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The Harmonial Vegetarian Society was an experiment in communal living in Benton County, along the lines of the famed Oneida Community of New York, whose members practiced a strict vegetarian diet and shared all property in common. Though it was in existence for only four years, it has the distinction of being the only utopian commune in nineteenth-century Arkansas.
Historical records regarding the Harmonial Vegetarian Society are sketchy at best. The community started in about 1857 when Dr. James E. Spencer, a Connecticut physician, moved to Arkansas and purchased a large tract of land in Benton County. He named this land Harmony Springs and settled a group of vegetarian “Reform Christians” on his property later that year. This group, for which Spencer served as a spokesperson, seems to have held beliefs similar to those of the Oneida Community—namely, an emphasis on humankind’s ability to achieve illumination and perfection on earth through works rather than faith. They set aside no specific day for worship; thus, they were all accused of breaking the Sabbath in April 1859 and later convicted. A history of the area put out by Goodspeed Publishing Company in 1889 asserts that the society also renounced marriage and instead chose mates by lots, though there is no direct evidence of this.
It is unknown how large the community was at its apex, but thirty-eight members of the group responded to the 1860 census. In the spring of 1859, the vegetarians began building a large mansion to house the Harmonial Healing Institute, which, Spencer announced, would make available to people the “Hydro-Electrical system of medical application.” In a July 27, 1859, letter to the Arkansas True Democrat, Spencer also announced the opening of a post office at Harmony Springs. The society began publishing a monthly paper, the Theocrat, in August 1859. By the fall of the next year, the group was formally chartered as the Harmonial Vegetarian Society and bought the original acreage and a separate parcel of land from Spencer for $6,000.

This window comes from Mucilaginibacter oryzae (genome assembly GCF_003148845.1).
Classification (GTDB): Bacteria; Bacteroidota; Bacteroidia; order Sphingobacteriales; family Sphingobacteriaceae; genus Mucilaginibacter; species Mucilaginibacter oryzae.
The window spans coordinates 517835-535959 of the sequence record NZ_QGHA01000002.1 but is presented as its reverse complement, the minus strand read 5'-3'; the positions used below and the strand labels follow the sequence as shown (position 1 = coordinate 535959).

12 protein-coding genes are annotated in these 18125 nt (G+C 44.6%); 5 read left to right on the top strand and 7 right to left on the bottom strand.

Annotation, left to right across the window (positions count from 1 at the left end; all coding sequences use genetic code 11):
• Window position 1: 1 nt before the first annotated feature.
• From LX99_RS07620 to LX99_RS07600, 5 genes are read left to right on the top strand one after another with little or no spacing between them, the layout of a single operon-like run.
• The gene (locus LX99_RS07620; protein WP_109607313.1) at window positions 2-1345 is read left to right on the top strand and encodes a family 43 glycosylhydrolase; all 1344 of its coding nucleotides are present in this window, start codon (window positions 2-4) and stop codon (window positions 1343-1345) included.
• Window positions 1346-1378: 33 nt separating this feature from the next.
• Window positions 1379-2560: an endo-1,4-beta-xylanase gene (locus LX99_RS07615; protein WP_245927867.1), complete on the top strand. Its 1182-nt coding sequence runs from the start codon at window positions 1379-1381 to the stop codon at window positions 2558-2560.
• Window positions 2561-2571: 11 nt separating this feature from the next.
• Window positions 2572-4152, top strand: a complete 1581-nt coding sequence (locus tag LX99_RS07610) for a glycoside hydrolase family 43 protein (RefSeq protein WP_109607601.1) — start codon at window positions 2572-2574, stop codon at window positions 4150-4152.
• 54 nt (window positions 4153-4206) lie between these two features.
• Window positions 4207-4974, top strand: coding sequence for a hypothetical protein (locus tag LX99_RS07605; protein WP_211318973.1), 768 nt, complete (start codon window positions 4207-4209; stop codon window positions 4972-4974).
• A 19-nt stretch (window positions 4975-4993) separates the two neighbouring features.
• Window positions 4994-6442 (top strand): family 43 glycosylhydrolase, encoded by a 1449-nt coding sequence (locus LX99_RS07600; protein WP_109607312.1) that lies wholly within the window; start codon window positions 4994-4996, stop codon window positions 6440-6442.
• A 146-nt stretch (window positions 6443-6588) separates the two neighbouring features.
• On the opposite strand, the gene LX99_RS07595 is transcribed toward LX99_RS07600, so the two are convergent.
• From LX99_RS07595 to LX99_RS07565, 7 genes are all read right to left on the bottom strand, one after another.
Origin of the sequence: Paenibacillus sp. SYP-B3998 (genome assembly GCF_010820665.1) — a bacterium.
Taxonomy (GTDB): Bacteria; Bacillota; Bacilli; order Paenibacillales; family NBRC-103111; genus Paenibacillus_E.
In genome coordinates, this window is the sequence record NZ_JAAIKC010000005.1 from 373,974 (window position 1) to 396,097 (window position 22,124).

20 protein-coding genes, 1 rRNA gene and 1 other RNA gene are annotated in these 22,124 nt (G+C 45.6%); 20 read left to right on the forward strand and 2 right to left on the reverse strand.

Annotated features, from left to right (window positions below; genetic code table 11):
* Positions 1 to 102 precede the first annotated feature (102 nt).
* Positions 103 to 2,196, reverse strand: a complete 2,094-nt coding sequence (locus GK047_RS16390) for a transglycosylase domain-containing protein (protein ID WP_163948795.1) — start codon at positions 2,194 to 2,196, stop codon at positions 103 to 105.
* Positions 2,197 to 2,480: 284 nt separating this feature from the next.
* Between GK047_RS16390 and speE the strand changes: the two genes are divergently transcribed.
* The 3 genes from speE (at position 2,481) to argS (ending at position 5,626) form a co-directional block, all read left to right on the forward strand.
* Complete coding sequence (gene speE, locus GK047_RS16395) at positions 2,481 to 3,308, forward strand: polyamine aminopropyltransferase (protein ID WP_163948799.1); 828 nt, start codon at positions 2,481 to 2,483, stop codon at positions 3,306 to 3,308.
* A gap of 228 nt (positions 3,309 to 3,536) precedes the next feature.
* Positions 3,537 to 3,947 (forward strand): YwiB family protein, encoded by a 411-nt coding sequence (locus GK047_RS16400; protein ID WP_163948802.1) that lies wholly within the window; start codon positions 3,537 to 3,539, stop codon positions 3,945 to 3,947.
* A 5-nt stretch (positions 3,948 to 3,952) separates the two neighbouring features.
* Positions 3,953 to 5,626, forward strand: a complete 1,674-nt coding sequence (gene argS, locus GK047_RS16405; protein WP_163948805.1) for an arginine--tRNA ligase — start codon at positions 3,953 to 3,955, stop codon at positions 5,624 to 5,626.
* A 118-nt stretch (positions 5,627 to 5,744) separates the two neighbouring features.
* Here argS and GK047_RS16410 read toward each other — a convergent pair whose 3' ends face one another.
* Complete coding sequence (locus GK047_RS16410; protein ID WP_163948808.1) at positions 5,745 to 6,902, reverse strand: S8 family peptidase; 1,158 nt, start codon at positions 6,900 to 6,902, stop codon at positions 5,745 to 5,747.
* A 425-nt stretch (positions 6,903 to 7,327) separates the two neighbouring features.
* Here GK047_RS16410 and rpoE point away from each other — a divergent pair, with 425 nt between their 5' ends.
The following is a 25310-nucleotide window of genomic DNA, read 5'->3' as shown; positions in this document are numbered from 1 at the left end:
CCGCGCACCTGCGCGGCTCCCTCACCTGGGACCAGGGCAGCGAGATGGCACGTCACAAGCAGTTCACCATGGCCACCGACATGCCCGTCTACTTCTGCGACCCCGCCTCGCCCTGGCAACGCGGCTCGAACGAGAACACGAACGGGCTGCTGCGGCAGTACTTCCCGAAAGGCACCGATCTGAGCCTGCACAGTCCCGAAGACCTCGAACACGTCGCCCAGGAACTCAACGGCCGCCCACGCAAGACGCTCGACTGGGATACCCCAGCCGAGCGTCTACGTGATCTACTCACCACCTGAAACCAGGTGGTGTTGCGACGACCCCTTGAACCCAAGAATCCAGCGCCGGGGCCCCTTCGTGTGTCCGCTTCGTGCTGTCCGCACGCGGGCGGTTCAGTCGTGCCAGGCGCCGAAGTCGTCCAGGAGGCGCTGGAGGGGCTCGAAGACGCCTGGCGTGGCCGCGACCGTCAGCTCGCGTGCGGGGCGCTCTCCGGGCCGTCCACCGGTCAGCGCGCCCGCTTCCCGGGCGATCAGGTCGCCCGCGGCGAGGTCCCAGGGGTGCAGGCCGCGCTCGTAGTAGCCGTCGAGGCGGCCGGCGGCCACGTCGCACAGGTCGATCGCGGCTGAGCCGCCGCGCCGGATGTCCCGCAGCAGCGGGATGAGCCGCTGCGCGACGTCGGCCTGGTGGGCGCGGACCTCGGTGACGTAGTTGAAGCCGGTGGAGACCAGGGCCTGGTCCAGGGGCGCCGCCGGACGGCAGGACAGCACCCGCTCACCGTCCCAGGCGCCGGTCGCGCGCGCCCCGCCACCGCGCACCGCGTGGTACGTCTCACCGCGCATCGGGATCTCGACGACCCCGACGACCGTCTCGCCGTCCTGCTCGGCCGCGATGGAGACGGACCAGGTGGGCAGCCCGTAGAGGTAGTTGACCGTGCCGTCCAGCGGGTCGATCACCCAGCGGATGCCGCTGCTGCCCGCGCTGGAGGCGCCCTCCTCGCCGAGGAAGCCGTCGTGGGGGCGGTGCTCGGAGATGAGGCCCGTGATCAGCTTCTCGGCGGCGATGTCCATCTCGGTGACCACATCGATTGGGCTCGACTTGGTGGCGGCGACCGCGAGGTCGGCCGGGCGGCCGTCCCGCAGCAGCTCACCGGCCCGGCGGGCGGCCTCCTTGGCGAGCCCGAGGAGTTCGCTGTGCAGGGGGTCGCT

Soon after receiving this payment, Spencer exited the state with what is only described as a female companion—perhaps his wife or someone else—thus depriving the society’s Harmonial Healing Institute, from which the group anticipated a steady stream of revenue, of its only physician. Several other residents left soon thereafter. By May 2, 1861, those who remained authorized two of the trustees to sell all the lands owned by the group. However, the real deathblow to the community came later that year when Brigadier General Nicholas Bartlett Pearce commandeered the society’s lands for a Confederate training camp. On the basis of certain letters, Kim Allen Scott and Robert Myers speculate that society members might actually have been arrested and later released, but their exact fate remains unknown.
For additional information:The History of Benton, Washington, Carroll, Madison, Crawford, Franklin, and Sebastian Counties, Arkansas. Chicago: Goodspeed Pub. Co., 1889.
Rudolph, E. L. “Another Discordant Harmony.” Arkansas Historical Quarterly 3 (Autumn 1944): 211–216.
Scott, Kim Allen, and Robert Myers. “The Extinct ‘Grass Eaters’ of Benton County: A Reconstructed History of the Harmonial Vegetarian Society.” Arkansas Historical Quarterly 50 (Summer 1991): 140–157.
Guy LancasterEncyclopedia of Arkansas History & Culture
Last Updated 4/14/2008
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